with four turrets overlooking the Service Drive and the John Lodge
Expressway. It was full of a parent’s worst nightmares: out-of-work
musicians, poets who heard voices, co-ed cuties, dime bag reefer
dealers, speed freaks and stone junkies. I could count on their
participation as well. Of course the staff and volunteers at the
Mobe and Fifth Estate would be at least somewhat eager participants.
With the Sweep-In on Saturday, Emil and I decided to pick up the
brooms on Friday morning. Emil was a filmmaker who lived at Trans-Love.
He was a funny guy with a full, bushy beard and black, rather stringy
hair that hung to his shoulders. He wore short-sleeved, cotton,
buffalo plaid shirts tucked into Wrangler jeans hitched up high
in the crotch and held up with a leather belt a foot too long, so
that the end would pass through the buckle and dangle like a subway
strap from his cinched waist. He could also get this look about
him: With his hand to his chin and his fingers rubbing his nose,
mustache and beard, he would appear bewildered and bemused as if
the occasion required special, concentrated thought.
Emil had a ‘64 VW bus, the stereotypical hippie van, we drove
over to the East Side, off Jefferson, where we found Acme Broom
and Brush down by the river in an old waterfront warehouse. Damn!
A hundred brooms is a lot of brooms. They had them boxed. House
brooms were five to a box. Push brooms, three to a box with the
handles unscrewed. The boxes were 4 feet long and 6 inches high.
They took up the whole back of the van with several boxes tied on
top. Acme Broom and Brush also donated a hundred pounds of heavy-duty
concentrated cleaning detergent so we could actually scrub the streets.
We signed the bill of lading and split.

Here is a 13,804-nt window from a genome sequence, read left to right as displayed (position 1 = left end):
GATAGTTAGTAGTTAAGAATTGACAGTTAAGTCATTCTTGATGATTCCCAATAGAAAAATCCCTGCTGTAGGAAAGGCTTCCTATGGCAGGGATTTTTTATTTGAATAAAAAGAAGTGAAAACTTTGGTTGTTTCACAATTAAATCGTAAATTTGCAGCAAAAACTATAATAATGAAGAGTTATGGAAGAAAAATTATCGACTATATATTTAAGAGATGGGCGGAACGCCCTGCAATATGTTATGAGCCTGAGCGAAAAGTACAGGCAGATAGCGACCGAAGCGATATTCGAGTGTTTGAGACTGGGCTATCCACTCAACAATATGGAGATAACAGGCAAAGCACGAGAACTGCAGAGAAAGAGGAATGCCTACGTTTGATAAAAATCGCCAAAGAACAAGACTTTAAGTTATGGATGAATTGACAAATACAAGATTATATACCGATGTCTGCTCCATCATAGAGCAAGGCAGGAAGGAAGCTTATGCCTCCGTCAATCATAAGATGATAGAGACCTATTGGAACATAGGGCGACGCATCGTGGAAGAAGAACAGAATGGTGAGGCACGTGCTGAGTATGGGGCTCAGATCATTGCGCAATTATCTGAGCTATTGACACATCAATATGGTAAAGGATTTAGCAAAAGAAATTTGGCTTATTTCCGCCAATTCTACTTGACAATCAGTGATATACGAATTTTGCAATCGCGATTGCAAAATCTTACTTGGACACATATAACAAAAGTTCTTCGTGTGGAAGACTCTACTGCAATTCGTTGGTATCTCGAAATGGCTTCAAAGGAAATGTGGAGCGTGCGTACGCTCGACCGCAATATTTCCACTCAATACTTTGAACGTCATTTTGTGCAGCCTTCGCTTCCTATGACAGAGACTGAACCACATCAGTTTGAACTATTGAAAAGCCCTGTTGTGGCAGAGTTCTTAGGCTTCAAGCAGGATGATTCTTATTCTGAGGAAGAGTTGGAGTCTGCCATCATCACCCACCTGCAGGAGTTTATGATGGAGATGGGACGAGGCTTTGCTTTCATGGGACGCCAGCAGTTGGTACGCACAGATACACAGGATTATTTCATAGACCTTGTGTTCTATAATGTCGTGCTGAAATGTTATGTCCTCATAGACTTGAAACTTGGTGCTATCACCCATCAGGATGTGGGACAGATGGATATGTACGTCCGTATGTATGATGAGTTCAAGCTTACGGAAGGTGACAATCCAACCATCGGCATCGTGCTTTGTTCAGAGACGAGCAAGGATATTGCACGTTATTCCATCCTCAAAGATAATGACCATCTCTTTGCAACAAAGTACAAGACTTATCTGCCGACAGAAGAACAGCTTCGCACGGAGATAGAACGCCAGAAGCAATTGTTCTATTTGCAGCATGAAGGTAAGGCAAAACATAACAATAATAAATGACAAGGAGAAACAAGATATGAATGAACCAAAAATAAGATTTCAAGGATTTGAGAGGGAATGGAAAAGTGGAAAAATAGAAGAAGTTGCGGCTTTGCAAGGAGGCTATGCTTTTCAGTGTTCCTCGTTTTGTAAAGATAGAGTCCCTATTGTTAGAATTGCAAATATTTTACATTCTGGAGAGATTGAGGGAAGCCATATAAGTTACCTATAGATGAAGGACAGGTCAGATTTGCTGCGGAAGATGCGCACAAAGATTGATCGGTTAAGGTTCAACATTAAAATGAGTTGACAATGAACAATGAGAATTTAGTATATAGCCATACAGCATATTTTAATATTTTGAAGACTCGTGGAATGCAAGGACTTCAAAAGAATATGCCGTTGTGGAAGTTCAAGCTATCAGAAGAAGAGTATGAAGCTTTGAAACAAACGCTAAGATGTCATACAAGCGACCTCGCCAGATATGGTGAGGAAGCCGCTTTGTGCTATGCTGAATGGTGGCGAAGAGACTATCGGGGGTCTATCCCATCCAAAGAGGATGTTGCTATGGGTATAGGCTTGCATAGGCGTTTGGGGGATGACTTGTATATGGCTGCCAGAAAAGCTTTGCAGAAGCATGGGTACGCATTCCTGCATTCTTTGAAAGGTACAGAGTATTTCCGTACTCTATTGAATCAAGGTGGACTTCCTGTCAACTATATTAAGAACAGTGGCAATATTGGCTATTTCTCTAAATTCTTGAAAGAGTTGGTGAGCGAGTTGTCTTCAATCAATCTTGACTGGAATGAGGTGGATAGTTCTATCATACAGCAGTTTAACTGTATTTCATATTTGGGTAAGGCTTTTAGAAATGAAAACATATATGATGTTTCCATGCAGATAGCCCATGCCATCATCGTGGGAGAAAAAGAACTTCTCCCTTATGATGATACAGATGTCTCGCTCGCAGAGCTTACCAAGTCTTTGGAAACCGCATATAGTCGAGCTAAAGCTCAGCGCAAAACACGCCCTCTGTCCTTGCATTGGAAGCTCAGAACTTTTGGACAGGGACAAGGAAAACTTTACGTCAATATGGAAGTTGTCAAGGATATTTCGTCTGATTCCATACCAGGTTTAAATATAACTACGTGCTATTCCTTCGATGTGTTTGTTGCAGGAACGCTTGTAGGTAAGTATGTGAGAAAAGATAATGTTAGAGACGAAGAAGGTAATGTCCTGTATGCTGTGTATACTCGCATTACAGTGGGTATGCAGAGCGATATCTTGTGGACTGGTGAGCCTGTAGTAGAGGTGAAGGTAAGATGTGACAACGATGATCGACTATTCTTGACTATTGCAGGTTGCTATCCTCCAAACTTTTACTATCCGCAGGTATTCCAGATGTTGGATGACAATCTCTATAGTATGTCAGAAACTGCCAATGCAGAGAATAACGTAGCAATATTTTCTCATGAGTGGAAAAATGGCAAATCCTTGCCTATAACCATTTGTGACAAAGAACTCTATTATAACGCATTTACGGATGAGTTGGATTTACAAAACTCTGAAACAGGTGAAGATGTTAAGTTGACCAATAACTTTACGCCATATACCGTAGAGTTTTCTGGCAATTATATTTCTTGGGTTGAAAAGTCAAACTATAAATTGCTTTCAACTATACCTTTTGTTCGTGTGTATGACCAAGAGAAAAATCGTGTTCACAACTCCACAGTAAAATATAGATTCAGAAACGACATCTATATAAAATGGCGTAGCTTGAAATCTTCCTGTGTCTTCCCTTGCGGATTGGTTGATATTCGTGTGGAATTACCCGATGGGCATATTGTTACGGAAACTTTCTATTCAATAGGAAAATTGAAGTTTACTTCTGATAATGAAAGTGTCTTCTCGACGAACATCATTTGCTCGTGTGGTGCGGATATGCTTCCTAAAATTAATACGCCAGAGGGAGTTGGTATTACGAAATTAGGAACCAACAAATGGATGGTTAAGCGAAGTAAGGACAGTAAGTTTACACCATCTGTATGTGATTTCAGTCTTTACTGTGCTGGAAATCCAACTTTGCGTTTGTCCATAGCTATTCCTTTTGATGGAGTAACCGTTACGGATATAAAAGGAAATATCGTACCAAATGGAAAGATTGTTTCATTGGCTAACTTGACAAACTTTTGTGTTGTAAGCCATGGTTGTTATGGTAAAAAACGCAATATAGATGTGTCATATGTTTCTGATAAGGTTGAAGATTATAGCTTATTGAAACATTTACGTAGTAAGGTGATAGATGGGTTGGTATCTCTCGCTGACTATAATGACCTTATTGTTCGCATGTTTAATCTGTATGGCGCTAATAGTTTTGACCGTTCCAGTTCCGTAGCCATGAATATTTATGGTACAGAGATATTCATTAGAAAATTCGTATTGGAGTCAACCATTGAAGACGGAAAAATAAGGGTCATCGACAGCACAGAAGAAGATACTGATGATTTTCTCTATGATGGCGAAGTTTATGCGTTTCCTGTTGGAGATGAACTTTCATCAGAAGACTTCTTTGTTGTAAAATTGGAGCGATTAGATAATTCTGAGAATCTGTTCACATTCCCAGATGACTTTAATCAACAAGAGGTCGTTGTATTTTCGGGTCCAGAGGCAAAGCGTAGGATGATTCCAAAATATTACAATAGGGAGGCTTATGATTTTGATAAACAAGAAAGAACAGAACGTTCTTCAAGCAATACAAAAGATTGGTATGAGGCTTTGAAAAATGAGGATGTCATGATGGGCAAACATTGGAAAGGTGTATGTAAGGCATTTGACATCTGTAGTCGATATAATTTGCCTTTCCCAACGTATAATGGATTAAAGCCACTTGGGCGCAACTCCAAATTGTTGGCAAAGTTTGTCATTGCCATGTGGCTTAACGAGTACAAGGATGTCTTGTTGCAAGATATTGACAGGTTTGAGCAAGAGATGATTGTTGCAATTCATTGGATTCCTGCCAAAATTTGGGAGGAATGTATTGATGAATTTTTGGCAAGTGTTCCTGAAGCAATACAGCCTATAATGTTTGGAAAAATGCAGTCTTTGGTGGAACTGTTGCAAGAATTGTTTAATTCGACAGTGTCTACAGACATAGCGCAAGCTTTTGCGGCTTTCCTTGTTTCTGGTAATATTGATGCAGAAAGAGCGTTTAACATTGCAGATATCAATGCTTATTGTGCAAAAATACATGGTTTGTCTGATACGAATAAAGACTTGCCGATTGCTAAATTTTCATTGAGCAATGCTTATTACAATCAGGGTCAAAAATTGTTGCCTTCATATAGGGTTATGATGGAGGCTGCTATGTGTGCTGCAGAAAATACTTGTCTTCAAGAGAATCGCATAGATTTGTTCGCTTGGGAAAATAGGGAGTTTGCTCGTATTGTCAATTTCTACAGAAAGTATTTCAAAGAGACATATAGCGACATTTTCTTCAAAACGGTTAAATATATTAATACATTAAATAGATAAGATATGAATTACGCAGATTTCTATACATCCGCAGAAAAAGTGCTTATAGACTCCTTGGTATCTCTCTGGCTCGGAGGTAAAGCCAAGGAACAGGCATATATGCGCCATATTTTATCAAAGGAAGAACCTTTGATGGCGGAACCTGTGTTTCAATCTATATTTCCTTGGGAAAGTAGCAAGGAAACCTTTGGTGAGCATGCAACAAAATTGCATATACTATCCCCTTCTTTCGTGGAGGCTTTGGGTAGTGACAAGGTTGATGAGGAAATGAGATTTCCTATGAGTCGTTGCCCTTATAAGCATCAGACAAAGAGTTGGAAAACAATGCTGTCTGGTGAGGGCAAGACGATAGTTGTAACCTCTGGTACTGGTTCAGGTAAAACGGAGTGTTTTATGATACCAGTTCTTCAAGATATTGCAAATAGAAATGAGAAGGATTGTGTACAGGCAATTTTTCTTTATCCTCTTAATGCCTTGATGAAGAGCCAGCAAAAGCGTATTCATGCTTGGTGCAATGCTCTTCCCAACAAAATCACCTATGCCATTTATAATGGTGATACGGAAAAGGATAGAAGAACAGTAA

We returned to TLE and removed the boxes from the top of the van
but left the rest inside since we would be using them the next day.
I was excited as I went to sleep with the windows open to the midnight
breeze and the city slowing down; all was peaceful.
The next morning I saw Werbe, one of the Fifth Estate editors, on
the sidewalk outside the paper’s offices. “Did you hear
about the riots over on 12th and Clairmount?” he asked. I
hadn’t, so we went inside the paper’s office to listen
to the radio and watch the TV they had set up.
Overnight, 73 black folks had been arrested by the Detroit police
at a blind pig (an after-hours, unlicensed bar, often located in
a private home). The police, employing their usual thuggish ways,
had raised the ire of the crowd that had gathered to witness the
mass arrest. Someone threw a wine bottle, then another one. Shots
rang out. The cops took up defensive positions and called for backup.
More cops arrived to a rain of bottles and bricks. Tear gas was
fired, round after round. People in the neighborhood heard the shots
and smelled the tear gas; sirens screeched through the night.
The Tactical Mobil Units or TMUs, of the Detroit police were a new
division, expertly trained and highly mobile with all white cars.
They were a high-profile force, specialized in rapid response which
guaranteed quick results, the predecessors to today’s SWAT
There were a thousand people or more in the street by the time the
TMUs arrived like Cossacks on horseback, trying to push the crowd
back. But it was too late. The crowd had power. With bricks and
bottles and the occasional pop of pistol shot, they forced the TMUs
to turn tail and run.
The morning papers had the complete story with pictures. The local
TV stations were interrupting regular scheduled programming to cover
the ruckus, which was still in progress. The Detroit police, they
were reporting, had lost control of the northwest side. Throughout
southeast Michigan, police and sheriff departments were being mobilized.
We could see several columns of smoke rising to the northwest, just
15 blocks away. The Sweep-In was off, supplanted by the current
crisis, which was a lot more interesting.
By now more people were out and about; word was spreading. Around
noon Emil and I decided to take a drive over to 12th and Clairmount,
where the riots started, and check things out for ourselves. We
hopped in the VW and made our way up Trumbull to Clairmount. A lot
of people were on the streets. Cars full of black kids tooted horns,